Rise Above Lousy Teamwork: 7 Competencies of Teams that Work

Lousy teamwork wastes time and squanders resources.

We’ve all been frustrated with teams that underperformed. But what are the key factors for teams that work? Scott Tanenbaum and Eduardo Salas distill the answer into seven competencies.


Success requires definition.

How would you know if you had an effective team? Scott and Ed offer three components of effective teams in their new book, “Teams that Work.”

Effective teams:

  1. Generate positive results over time.
  2. Work through challenges and bounce back from adversity.
  3. Maintain energy, vibrancy, and resources needed for future success.

7 drivers of team effectiveness:

#1. Capability.

“Does the team have the knowledge, skill, personality, and other personal attributes needed to complete assignment, overcome challenges, and adapt as needed to sustain performance?”

#2. Cooperation.

“Do they trust one another? Do they believe they can be ‘genuine’ with other members on the team? Are they committed to the team and the work they do?”

#3. Coordination.

“Are the team members exhibiting the necessary teamwork behaviors for team success?”

#4. Communication.

“Communication is about information exchange – to accomplish work, maintain awareness, and foster positive relationship both within and outside the team.”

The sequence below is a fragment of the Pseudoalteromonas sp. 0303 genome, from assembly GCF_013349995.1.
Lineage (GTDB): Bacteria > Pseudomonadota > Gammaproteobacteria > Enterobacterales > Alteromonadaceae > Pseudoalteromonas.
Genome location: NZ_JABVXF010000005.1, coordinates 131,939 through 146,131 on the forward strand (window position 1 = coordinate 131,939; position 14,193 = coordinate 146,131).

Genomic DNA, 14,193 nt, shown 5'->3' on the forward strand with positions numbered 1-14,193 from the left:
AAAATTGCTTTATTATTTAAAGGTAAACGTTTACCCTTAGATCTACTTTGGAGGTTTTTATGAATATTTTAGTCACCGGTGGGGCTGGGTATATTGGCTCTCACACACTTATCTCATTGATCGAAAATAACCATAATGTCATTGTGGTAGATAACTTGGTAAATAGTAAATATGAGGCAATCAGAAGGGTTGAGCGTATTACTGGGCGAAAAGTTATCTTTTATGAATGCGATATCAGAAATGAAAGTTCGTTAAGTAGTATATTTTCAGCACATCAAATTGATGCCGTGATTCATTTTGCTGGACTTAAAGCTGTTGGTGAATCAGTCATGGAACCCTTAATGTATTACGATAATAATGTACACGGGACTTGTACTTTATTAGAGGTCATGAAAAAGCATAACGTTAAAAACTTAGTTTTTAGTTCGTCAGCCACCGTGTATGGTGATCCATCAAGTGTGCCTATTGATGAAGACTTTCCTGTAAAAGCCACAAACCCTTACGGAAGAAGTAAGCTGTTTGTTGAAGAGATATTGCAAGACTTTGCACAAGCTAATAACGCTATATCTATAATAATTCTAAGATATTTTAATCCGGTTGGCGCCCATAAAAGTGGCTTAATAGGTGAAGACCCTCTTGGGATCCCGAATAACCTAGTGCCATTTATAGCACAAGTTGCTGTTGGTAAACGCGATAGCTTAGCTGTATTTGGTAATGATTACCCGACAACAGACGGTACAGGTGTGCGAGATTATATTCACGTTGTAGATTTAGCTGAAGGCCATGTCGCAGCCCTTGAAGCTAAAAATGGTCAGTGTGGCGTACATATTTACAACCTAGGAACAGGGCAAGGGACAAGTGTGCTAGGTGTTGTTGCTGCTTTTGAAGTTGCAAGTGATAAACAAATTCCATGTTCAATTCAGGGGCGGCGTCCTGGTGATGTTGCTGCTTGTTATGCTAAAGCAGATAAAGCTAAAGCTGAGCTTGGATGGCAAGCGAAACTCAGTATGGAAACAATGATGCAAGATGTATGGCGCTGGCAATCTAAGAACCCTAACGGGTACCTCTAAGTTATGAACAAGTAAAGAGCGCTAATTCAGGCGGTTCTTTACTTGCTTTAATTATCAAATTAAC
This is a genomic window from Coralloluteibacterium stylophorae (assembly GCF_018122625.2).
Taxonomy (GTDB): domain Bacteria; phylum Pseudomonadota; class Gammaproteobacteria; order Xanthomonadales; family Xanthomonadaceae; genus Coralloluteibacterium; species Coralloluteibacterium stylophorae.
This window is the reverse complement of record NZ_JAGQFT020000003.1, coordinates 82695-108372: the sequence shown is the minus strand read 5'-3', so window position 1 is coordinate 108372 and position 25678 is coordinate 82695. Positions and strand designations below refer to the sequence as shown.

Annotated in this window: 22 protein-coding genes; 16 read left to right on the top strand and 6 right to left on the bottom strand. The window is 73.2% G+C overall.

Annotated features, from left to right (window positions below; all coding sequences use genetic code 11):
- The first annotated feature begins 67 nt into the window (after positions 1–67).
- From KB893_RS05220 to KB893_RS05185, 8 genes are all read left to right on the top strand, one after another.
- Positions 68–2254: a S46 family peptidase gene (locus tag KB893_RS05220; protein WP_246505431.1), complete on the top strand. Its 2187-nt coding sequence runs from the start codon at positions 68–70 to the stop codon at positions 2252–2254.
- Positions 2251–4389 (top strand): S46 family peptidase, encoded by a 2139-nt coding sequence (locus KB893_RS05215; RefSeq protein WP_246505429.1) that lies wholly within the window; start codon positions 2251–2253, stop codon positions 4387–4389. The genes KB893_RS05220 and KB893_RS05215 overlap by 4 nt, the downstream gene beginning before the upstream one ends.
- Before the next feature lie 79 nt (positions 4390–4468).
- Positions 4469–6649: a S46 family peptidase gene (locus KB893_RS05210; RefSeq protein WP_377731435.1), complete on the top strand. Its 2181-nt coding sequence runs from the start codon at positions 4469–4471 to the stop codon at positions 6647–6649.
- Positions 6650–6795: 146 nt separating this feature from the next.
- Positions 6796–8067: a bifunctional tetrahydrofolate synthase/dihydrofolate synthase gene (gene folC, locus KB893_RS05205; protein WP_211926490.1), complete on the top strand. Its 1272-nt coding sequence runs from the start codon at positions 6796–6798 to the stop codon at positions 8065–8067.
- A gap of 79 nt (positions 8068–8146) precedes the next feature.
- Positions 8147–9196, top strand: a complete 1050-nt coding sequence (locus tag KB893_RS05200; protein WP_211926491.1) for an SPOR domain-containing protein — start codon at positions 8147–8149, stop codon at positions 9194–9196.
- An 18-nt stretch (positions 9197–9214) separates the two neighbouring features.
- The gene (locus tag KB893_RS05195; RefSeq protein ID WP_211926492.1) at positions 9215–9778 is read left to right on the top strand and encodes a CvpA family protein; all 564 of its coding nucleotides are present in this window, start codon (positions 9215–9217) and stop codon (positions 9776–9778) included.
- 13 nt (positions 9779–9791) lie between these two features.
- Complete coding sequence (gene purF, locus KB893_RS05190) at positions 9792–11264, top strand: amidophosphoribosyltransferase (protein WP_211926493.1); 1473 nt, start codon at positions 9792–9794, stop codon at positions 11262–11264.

#5. Cognition.

“If we were to interview each person on your team separately, what would they say about the team’s priorities? About who is responsible for certain tasks or who gets to make certain decisions?”

#6. Conditions.

“Local conditions such as resource availability, degree of autonomy, work environment, and time availability can influence team performance.”

#7. Coaching.

How might team leaders effectively provide advice and promote ongoing team learning?

Myths about teamwork:

How much familiarity is enough for effective teams?

What blocks a team’s effectiveness?

Which driver of team effectiveness seems most relevant to you?

Bonus material:

Teams that Work: The Seven Drivers of Team Effectiveness